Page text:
Well the world probably today as of today is only producing maybe 85 million barrels a day and so those that supply and demand curves are going to cost sometime in August or September and suddenly the price is going to begin going back up fairly rapidly. I think by the fourth quarter it’s probably going to be over $40 a barrel and by the first of the year when six to center me, it’s going to probably be right back to $50 a barrel where it was on January 1st of this year. So yeah, we are going to have a pretty significant rebound in prices. And if, if, if you ask production doesn’t ramp up very quickly and I don’t think it will, I think they’re going to see this rig count remain pretty low for the rest of this year frankly. Um, uh, then you could see a real spike in crude prices in the fourth quarter of this year and the first quarter of next year up well over $60 a barrel. So I, I just think, you know, it’s bleak right now. We’re in this terrible situation with very low demand but this is not a longterm thing. This is a phenomenon that’s going to last a few months and then we’re going to go right back up again. And um, so

Speaker 1: (35:12)
cause it was kind of selfish

Speaker 2: (35:15)
companies from having to go through bankruptcy. Unfortunately it’s not going to happen that fast. But you know, if you’re still around and in business come January you can be in a pretty good situation. Again,

Speaker 1: (35:26)
that peaks my interest on the potential possibility in the future. So if this is going to be a very bleak year but here comes 20, 21, it’s come baby do is do we, do you think that the United States once again is going to be back where we are, where we’re continuing to just fill those pipelines up and here we are again. Everybody’s flooding the market again. I mean it, it seems like a never ending cycle and I don’t see a mechanism to stop this. It’s going to occur again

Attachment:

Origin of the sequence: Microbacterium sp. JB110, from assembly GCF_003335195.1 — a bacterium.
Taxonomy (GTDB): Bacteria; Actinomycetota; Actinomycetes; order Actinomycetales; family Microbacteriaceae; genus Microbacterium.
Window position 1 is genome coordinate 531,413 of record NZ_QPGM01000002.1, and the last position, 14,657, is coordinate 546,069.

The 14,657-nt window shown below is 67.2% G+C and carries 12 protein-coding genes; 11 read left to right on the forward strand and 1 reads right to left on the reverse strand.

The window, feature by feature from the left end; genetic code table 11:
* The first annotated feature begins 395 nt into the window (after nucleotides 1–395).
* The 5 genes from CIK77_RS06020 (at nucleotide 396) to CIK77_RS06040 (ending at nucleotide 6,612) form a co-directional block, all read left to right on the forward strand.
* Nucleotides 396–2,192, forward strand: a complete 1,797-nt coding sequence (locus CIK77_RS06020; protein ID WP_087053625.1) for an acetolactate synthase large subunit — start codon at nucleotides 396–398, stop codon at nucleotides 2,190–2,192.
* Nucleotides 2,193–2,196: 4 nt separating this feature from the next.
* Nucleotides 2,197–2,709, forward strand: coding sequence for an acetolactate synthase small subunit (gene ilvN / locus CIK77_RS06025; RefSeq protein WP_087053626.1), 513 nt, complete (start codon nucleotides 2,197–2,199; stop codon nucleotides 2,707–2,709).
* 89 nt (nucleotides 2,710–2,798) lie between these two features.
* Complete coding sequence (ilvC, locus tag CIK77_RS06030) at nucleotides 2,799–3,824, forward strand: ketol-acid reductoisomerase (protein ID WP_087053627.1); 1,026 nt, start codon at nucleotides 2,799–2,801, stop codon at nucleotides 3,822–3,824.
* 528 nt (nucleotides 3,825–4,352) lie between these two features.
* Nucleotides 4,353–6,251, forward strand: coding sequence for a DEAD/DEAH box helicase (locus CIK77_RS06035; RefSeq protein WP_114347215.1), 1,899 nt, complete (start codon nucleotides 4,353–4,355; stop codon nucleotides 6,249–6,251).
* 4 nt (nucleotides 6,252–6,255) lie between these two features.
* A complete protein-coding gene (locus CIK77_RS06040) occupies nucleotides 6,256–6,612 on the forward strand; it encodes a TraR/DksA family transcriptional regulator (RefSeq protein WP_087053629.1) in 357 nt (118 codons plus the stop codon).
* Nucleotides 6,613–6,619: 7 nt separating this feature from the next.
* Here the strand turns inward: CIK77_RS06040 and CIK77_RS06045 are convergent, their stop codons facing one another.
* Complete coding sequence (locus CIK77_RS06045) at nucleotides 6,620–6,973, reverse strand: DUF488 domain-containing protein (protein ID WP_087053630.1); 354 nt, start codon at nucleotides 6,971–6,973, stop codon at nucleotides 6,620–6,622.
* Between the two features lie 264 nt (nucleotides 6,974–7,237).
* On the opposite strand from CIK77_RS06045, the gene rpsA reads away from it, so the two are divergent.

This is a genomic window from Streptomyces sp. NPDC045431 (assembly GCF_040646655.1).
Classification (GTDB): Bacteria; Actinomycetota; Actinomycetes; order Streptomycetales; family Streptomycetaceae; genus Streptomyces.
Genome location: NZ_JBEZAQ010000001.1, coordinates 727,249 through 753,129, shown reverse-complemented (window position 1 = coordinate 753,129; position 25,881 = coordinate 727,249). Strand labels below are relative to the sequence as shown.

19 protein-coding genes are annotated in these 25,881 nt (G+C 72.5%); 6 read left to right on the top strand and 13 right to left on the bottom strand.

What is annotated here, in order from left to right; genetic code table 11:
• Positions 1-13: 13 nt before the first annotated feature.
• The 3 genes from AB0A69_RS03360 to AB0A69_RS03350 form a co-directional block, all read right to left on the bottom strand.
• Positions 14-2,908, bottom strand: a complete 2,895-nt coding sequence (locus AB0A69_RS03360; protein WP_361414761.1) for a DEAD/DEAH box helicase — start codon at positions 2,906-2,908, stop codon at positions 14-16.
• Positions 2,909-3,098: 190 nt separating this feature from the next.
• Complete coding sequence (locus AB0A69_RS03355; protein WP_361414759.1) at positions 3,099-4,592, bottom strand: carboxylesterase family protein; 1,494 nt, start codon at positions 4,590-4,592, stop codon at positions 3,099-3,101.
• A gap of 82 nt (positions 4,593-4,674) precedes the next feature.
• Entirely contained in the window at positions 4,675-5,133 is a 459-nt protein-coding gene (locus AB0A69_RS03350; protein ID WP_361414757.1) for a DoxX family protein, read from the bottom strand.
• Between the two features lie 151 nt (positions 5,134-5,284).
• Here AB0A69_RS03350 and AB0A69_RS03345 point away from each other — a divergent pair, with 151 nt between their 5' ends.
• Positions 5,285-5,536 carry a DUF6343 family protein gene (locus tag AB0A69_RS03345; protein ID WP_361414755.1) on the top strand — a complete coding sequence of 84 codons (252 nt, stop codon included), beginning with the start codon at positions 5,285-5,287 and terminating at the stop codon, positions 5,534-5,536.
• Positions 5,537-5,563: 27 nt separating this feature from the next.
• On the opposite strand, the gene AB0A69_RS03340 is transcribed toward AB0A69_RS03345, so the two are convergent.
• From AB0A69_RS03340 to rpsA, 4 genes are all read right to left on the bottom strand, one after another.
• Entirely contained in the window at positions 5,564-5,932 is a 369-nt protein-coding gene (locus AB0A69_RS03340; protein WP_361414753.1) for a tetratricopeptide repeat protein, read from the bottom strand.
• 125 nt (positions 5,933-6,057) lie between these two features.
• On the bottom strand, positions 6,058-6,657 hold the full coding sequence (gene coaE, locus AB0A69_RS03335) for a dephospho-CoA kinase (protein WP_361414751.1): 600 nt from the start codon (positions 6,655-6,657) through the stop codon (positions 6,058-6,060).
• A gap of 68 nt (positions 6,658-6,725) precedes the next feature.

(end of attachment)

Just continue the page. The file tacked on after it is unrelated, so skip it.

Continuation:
Speaker 2: (35:59)
the mechanism there is a mechanism that could mute it and that is the room condition. Um, taking a longterm, uh, to proration and like pass railroad commissions have done and using proration in their authority to limit or production in Texas to kind of smooth out these boom and bust cycles. Because there are real fundamental issue in the United States is that our Shale business is competing with all of these other countries for market share on the global market. And we have a business model that says, okay, all these other countries are going to keep cutting their own production and their own incomes so that we can drill a bunch more Wells and take more market share here in the target States. And as we saw in March when Russia and Saudi Arabia blew up the OPEC plus deal on March four, eventually those other countries are going to say, no, we’re not going to cut anymore. Right. And so now we’re going to go right back into that same cycle again because none of the States, and it’s not just the railroad commission, state regulators in North Dakota and Oklahoma and New Mexico and Wyoming as I’ve written many times at Shale Magazine have similar authorities that the railroad commission and the state regulators could if they chose to do so, use those authorities to, to smooth out these boom and bust cycles by limiting us production. But you know, that um, doesn’t appear to be anyone really thinking along those lines.

Speaker 1: (37:45)
Yeah. Maybe it’s that no one really seems to have the appetite for it. But looking at it long term, it’s, we’ll be back here again w you know, in the new year we’ll know, we’ll be, we’ll be back here again and we’ll push the Saudis and the Russians patients one more time. Um, and we’ll be back where we were. David, that is all the time we have for this, uh, week show and I thank you so much for coming in and breaking everything down for us cause there is a lot happening. Uh, and we look forward to reading your latest article in which, uh, the cover for show magazine is Tracy Bentley, the president of the Permian basin, uh, strategic partnership. For more information for our listeners, if you want to catch up with David, right David or read his latest article and of course shall magazine’s issue, please visit shale S H a L E M a g.com. Again, that’s shale mag.com. David, thank you once again for being on our show. Thank you for having me.